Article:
Alex Mungo, Christmas, Grow Your Own, How To, Planting

grow your own christmas tree
Ever thought to grow your own Christmas tree? Growing your own Christmas tree offers a number of benefits over buying at a local nursery or tree farm. The experience of nurturing and shaping the tree for years leading up to its harvest will help you and your family develop a sentimental sense of kinship to an evergreen that will serve as the focal point of your holiday decorations. It’s also a great learning experience for children, and caring for a large patch of trees makes for a great pastime that will provide you with a new Christmas tree every year. Here’s some basic advice to help you prepare for growing your own Christmas trees in the UK.

Consider Starting with a Rooted Tree from a Nursery

Did you know it takes about 6-9 years for an evergreen to reach a desirable height for a Christmas tree when started from seed? Luckily, it’s possible to skip the long wait by purchasing pre-rooted trees that are already a few feet tall from tree farms and nurseries. Carpenter’s Nursery in the St Albans area is a great example of a nursery where you can choose from a variety of trees that have been grown locally.

Choose a Type to Grow

grow your own christmas tree 1

Christmas trees can be split into three main categories – firs, pines, and spruces. The type you choose to grow should be based on personal preference and the planting zone you live in. The most popular firs grown in the UK are Fraser, Noble and Nordmann. Lodgepole and White pines are also common choices, as are Blue, Norway and White spruces. Be sure to research the appearance and growing requirements of each kind before deciding which type you’d like best. Many people choose a few different kinds to line up their Christmas tree variety for the coming years. Spruces tend to lose more needles and are less fragrant than firs, while pines hold the middle ground in terms of aroma and shedding.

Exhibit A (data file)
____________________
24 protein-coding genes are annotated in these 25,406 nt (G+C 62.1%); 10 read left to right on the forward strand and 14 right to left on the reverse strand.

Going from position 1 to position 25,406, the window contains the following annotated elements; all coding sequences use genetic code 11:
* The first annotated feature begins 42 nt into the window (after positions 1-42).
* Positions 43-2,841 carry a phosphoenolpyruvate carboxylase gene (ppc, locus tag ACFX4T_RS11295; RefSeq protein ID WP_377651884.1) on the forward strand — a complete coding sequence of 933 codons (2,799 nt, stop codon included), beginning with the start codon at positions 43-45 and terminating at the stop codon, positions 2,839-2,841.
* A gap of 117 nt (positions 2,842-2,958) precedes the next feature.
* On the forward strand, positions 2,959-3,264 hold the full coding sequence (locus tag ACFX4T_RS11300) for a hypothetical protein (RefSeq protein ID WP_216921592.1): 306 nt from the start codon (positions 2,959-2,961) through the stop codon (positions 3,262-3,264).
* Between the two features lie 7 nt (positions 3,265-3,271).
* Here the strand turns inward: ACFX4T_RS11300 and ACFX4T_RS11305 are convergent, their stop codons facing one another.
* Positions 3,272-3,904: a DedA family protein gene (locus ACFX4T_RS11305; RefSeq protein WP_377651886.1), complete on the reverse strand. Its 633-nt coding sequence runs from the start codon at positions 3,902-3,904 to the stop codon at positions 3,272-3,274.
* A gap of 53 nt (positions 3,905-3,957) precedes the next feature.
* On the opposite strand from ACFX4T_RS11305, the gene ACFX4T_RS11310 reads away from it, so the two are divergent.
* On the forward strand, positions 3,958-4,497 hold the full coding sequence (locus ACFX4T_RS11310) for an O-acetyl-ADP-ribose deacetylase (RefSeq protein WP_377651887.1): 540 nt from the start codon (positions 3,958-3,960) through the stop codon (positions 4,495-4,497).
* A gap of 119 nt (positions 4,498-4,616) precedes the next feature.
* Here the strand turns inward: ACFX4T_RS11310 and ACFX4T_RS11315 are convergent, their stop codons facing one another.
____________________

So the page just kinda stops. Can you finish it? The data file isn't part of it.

Watering, Shaping, Pruning and Shearing

Although Christmas trees are generally low maintenance plants, you will need to stick to a watering, pest control, and shaping regimen to produce a tree that will be worthy of being called a Christmas tree. After a tree is more than a year old, it’ll be established enough to only require supplemental watering during drought periods. Once the tree is 2-3 years old, it’ll need to be pruned or sheared annually after flushing new growth, which typically occurs in the middle of summer. The goal is to keep the tree shaped like a Christmas tree so that it grows into that shape. Gradually maintaining the shape of the tree with proper shearing techniques will prevent you from having to make noticeably visible cuts to the exterior during its final season.

Recognising Disease and Pest Problems

how to grow your own christmas tree

It’s normal for evergreens to drop about 30% of their needles every year, so some shedding of the older interior needles is nothing to be alarmed about. However, if you begin to notice substantial shedding or discoloration of the outer needles, that could be a sign that your tree is suffering from a deficiency or pest problem that should be addressed as soon as possible.

Alex MungoAlex is a professional writer with a keen interest in gardening. He currently contributes written articles to various gardening websites such as Carpenters Nursery & Farm Shop.